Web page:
The envious like to snipe at Apple.
It's not just the quest for perfection that gets to them. It's the annoying habit of attaining it (or at least something close to it) that rankles.
So today, when, the scoffing could be heard from Jackson Hole to Seoul.
Who do these people think they are to stop their employees from using the word "frozen?"
What sort of controlling freaks demand that their employees become something akin to those peculiar Scientology people on the street who tell you they'll um, measure your blood pressure to determine your deepest needs? (It's something like that, isn't it?)
The Apple manual is full of definitions that describe the optimum human interaction. Words like "takes ownership," "persuasively" and "gracefully."
It feels the need to explain that sympathy is "the ability to feel sorry for someone."
The good book even dares to use the word "feel," a daring plunge into deeper psychology, one that many encounter during their weekly sessions with Herbert in the bow tie.
And yet isn't this book less an exercise in control and more an example of how low human relationships have sunk in this material world?
Many don't bother talking to their lovers "persuasively." Instead, they say: "This is what I want." If they don't get it, they move onto another lover and soon ask the same question.
Indeed, I am told that there are first dates whose dialogue includes the phrase: "Here is my wish list." What is this? "House Hunters International"?
Look at that phrase "takes ownership." In many modern relationships, isn't that what neither party ever does? Don't both sides keep taking and taking, while resisting responsibility, until they don't think they can take any more?
As in retail, as in love.
Yet here is Apple gently persuading that there is an entity being constructed between the Genius and the customer.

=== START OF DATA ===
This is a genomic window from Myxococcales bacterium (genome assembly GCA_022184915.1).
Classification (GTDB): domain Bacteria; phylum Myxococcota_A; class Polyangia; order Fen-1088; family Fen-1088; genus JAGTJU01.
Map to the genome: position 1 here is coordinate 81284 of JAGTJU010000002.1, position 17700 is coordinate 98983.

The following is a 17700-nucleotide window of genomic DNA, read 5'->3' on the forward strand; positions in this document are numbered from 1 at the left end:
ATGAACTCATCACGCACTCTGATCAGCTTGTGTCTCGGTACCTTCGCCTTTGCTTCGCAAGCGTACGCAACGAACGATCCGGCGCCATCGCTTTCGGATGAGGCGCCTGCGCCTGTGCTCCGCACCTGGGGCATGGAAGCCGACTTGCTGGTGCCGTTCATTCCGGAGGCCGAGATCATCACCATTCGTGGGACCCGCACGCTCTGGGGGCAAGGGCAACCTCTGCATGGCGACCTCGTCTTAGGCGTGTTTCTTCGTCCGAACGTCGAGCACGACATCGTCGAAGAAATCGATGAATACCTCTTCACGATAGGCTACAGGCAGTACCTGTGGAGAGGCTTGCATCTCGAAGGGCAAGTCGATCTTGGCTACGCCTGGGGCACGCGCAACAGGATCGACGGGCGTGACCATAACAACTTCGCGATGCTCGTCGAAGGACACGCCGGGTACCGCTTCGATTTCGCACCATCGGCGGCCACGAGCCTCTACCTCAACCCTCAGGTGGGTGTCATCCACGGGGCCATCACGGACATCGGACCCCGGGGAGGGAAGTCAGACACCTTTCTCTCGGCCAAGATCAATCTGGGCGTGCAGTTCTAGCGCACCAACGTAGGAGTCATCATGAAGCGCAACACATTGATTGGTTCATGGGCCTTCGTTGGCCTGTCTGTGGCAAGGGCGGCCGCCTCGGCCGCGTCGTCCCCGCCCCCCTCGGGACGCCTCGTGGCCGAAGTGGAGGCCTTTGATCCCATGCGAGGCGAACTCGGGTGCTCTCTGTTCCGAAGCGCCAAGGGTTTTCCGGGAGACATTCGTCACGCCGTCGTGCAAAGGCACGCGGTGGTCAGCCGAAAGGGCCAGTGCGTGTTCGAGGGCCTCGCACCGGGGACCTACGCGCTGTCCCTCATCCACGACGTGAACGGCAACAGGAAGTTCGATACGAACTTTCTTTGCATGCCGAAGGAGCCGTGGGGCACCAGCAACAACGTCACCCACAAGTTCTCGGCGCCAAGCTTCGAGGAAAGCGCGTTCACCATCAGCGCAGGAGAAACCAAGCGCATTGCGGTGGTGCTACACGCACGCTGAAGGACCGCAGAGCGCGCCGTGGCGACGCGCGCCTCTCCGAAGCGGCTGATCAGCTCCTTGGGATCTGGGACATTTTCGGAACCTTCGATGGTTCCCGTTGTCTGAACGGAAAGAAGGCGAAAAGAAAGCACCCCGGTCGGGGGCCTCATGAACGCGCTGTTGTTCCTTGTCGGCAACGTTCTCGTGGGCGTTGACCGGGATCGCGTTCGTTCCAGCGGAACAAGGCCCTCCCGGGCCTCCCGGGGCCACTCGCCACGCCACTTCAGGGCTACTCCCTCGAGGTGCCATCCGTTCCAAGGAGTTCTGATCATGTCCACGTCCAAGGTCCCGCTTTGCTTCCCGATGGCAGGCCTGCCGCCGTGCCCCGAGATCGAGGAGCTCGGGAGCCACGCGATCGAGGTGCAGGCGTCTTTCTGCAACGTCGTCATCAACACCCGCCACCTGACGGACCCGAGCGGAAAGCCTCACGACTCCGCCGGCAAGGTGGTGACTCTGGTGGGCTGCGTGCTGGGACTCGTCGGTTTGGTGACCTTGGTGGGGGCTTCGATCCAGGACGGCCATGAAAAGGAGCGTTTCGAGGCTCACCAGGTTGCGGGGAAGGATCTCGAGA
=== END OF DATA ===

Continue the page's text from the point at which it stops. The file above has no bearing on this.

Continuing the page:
If the Genius takes ownership of this relationship, it could turn into something that will actually grow. This is not called "being a man." This is called "building a business" -- I am sorry, I meant to say "building something that is bigger than merely the two people involved."
Then there's the plea for sympathy, grace and understanding of someone else's feelings.
Wouldn't we all love to be in significant relationships where such qualities were predominant? Wouldn't we find it hugely uplifting if our own lovenests were garlanded with them?
And yet we tend to behave in love like characters from failing retail stores -- where we're the unhelpful clerk, the graceless, all-knowing manager or the man who storms up to the counter, takes off his shoe, bangs it down very hard and screams: "Can't I get some service around here?!"
When you think deeply about this manual, it might well be one of the great love guides ever written.
Yes, better than "What Do You Do After You Say 'Hello'." And better than "The 4-Second Love Life." (What, Tim Ferriss hasn't written that one yet?)
In fact, there is only one drawback with this rather significant manual: We know that Apple's Geniuses are really not that nice, not that sympathetic, not that graceful in real life.
There's nothing worse in a loving relationship than when one party's faking it.